The Roles of Groundwater Flowpaths and Stream Network Expansion in Landscape Connectivity and Resulting Runoff and Solute Dynamics in an Ephemeral Piedmont Catchment

Wednesday, 17 December 2014
Margaret A Zimmer and Brian L McGlynn, Duke University, Nicholas School of the Environment, Durham, NC, United States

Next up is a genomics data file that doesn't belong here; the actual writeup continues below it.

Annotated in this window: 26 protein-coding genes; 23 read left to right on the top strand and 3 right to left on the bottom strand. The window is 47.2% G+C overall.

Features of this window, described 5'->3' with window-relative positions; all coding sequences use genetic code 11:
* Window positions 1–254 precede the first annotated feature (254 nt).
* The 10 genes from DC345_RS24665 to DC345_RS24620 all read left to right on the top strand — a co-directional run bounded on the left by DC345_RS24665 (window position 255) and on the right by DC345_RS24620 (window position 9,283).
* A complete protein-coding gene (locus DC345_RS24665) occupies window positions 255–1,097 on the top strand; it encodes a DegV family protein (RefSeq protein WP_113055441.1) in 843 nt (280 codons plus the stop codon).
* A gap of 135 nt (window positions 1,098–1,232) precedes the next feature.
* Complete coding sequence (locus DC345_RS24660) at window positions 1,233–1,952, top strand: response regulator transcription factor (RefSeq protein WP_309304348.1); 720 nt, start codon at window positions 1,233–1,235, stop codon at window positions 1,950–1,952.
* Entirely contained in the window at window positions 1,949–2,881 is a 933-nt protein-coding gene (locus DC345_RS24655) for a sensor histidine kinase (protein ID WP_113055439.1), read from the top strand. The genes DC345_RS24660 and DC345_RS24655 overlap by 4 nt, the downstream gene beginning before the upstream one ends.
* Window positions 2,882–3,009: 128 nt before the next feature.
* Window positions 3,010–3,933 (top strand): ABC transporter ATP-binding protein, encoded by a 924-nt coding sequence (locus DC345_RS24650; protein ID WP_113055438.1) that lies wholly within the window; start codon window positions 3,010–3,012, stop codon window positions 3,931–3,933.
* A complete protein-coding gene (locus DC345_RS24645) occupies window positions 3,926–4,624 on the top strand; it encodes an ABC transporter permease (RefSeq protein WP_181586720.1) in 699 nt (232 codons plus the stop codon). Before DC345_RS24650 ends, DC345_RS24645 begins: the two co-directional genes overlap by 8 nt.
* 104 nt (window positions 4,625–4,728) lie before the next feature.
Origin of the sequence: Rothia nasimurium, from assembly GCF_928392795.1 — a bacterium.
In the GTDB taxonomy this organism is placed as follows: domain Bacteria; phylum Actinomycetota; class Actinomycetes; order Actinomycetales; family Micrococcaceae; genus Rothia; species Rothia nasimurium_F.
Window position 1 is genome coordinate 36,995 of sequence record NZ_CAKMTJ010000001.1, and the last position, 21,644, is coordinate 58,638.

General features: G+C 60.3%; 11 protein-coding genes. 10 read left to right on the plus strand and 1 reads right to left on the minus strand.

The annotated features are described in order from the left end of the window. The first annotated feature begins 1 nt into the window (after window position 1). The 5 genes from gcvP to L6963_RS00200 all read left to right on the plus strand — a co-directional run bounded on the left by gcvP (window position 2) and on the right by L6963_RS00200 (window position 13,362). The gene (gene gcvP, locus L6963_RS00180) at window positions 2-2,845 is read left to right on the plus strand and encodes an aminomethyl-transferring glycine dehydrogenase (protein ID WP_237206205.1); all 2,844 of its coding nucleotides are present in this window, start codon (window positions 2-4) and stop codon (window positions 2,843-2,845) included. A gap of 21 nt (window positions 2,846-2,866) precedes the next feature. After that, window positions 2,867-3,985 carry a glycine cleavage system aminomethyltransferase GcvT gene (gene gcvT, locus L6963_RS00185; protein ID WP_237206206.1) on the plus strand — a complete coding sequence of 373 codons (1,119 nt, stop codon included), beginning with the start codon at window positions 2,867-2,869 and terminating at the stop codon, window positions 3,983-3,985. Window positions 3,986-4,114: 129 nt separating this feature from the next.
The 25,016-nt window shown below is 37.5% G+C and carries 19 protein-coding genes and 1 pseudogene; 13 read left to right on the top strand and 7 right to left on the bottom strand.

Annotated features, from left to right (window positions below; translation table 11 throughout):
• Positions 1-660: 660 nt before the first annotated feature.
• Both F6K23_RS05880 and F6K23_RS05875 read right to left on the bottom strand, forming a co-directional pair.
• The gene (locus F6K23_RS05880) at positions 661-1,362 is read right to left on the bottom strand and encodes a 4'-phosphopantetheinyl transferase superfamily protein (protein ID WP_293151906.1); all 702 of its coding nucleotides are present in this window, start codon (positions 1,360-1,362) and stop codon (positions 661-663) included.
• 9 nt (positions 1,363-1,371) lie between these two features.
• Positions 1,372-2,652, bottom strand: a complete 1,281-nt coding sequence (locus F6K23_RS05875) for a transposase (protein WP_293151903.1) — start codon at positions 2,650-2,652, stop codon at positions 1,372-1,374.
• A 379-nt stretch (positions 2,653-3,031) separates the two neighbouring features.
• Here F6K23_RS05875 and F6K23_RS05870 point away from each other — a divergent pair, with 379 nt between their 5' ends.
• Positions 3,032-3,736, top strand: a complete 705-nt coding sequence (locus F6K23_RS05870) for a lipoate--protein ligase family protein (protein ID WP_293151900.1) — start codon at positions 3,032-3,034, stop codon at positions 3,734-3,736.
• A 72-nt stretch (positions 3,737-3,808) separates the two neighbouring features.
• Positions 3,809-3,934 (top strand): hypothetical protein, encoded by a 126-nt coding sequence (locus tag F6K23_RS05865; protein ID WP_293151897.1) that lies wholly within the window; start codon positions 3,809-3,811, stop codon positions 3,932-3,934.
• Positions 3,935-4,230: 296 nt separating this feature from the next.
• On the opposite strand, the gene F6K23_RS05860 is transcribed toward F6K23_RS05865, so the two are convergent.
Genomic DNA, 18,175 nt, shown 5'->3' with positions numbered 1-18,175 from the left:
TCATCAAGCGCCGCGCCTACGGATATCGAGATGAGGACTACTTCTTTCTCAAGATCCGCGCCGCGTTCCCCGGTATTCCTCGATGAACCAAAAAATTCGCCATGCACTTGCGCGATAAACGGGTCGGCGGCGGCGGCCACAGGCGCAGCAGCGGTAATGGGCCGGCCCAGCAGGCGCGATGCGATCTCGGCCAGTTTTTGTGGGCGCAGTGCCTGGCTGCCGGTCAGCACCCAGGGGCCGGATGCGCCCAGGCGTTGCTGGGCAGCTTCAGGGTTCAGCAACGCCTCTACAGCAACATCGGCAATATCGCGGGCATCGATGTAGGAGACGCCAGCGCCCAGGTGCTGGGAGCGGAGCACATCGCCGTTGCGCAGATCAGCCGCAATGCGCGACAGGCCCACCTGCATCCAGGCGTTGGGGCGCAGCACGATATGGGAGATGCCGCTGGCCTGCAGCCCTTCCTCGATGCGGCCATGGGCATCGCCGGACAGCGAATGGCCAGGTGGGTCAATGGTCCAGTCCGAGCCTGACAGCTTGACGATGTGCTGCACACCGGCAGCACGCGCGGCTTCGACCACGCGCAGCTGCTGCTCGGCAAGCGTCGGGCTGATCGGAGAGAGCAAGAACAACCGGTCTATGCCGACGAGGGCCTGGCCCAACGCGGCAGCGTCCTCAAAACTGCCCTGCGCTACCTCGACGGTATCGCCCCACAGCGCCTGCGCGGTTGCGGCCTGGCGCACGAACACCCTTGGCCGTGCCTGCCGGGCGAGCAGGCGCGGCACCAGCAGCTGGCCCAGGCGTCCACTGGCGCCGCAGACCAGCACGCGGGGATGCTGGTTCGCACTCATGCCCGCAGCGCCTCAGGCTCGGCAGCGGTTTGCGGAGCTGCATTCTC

Much catchment hydrology has been conducted in steep, perennial stream watersheds with shallow soil. In contrast, we investigated an ephemeral stream watershed with deep, highly weathered soils, gentle relief, and the dynamic hydro-climatology of the Piedmont region of the United States. We seek to gain new understanding about increasingly recognized challenges in the hydrological sciences, including influences of shallow and deep flowpath connectivity and the role of ephemeral streams in hydrologically connecting distal portions of landscapes. We investigated how overland, shallow soil, and deep subsurface flow across landscape positions and antecedent conditions manifest in observed baseflow and stormflow generation and the dynamics of dissolved organic carbon, electrical conductivity, and a suite of cations and anions. Extensive channel expansion and contraction coupled with spatially and temporally variable shallow and deep groundwater flowpaths led to both clockwise and counter-clockwise hysteresis in the relationship between runoff and solute concentrations as a function of antecedent moisture conditions. This suggests that vertical and horizontal hillslope connectivity to the aquatic system is variable across seasons and storms and influences biogeochemical expression at the watershed scale. Our research in Duke Forest, North Carolina has begun to elucidate the interrelationships between the space-time dynamics of runoff generation processes and observed biogeochemical behavior in this deeply weathered, low relief landscape, to provide new insight into processes widely active but less easily identified and quantified elsewhere.